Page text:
The conversation about mental health issues is still taboo in many workplaces. And it seems even harder for managers to talk about anxiety or other issues they face.
Employee engagement is an area in which most companies put much effort and resources. And often don’t realize how straightforward the matter is.
Courage is a foundational quality for great leadership. Read how lack of courage in leadership can affect your results and hamper your success.
Trust is at the core of our capacity to truly connect with others personally and cooperate, negotiate, and resolve conflicts at the workplace.
Work relationships are one of the most important aspects of our experience at work. By managing our expectations towards them and showing cooperation, we can ensure that we reap all their positives and avoid feeling let down and disappointed.
Manager – employee relationship is crucial to our well-being at the workplace. So it is not surprising that one of the most stressful things that can happen to us at work is for our manager to change.
While vulnerability is essential for building authentic and meaningful relationships with your team, we need to prepare for its set of risks. Being vulnerable is not something that comes naturally in our society and it takes a lot of effort to overcome our conditioning.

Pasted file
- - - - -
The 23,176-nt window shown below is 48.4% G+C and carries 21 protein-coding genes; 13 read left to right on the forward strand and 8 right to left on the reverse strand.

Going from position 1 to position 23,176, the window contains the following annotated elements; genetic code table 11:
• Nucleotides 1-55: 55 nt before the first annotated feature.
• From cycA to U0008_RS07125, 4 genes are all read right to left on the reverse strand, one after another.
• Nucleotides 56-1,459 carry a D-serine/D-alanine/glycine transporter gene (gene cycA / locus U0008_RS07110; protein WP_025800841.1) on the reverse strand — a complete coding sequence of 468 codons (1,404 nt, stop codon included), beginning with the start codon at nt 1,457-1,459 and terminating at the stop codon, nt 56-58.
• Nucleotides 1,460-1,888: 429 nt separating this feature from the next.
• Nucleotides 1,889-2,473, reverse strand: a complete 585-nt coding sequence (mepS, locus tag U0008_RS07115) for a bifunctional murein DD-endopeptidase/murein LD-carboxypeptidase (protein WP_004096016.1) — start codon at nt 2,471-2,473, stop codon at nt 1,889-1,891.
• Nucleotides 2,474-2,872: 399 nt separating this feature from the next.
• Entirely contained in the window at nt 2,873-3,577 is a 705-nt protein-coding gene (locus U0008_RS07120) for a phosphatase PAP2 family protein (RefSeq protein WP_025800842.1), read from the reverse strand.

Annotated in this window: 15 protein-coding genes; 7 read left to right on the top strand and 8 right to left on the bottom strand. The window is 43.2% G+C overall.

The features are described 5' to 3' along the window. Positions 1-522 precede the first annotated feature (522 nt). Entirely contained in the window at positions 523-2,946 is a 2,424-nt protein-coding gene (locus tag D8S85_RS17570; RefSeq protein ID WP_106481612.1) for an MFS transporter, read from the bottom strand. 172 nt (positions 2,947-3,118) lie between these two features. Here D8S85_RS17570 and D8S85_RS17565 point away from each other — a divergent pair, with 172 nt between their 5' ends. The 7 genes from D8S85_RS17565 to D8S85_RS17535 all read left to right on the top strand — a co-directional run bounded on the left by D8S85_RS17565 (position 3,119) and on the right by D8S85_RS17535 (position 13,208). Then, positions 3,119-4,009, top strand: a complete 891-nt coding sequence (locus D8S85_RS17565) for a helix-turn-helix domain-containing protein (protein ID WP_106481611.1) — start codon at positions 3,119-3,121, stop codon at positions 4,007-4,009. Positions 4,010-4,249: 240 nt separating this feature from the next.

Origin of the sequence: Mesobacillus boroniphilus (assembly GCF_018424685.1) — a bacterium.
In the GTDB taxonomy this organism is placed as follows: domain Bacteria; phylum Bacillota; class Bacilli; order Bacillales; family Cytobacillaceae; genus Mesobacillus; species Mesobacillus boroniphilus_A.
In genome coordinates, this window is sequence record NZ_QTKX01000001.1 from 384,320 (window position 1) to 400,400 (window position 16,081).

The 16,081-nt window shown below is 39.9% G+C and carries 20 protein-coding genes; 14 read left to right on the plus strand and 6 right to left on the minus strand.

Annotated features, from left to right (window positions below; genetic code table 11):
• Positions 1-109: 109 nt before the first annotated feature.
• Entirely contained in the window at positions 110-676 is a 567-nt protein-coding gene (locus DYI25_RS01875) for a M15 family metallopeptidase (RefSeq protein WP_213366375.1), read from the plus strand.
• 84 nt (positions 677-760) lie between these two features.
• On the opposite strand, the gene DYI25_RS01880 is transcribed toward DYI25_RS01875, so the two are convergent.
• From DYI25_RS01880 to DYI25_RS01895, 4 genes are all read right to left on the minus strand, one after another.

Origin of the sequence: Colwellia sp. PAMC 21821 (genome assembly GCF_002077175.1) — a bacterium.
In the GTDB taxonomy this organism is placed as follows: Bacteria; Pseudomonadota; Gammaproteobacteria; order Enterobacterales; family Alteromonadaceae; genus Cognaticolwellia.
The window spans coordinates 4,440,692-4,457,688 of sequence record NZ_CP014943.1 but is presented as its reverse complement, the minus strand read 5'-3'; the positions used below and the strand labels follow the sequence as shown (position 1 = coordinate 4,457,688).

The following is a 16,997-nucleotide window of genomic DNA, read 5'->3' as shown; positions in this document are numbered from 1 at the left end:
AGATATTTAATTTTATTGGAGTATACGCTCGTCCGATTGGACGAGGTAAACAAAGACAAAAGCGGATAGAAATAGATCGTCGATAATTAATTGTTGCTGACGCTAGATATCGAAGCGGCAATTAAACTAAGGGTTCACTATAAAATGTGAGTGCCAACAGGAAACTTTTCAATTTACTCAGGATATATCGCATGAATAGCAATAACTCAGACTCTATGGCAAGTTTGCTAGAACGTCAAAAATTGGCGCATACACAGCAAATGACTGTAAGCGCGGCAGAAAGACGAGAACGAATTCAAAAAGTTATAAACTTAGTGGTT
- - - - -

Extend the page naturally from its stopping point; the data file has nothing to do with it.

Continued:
Last time we talked about the impact one “I’m sorry” can have on your individual relationships with your team members. Today we will discuss the effect an apology may have on the team culture you are trying to build.
There are many articles about the art of saying “no,” and you will probably see a post about it here soon too. But I wanted to focus on another phrase we often have trouble uttering – “I am sorry.” And since it turned out that I have had a heap of failures and reasons to apologize, I will dedicate three posts to the topic.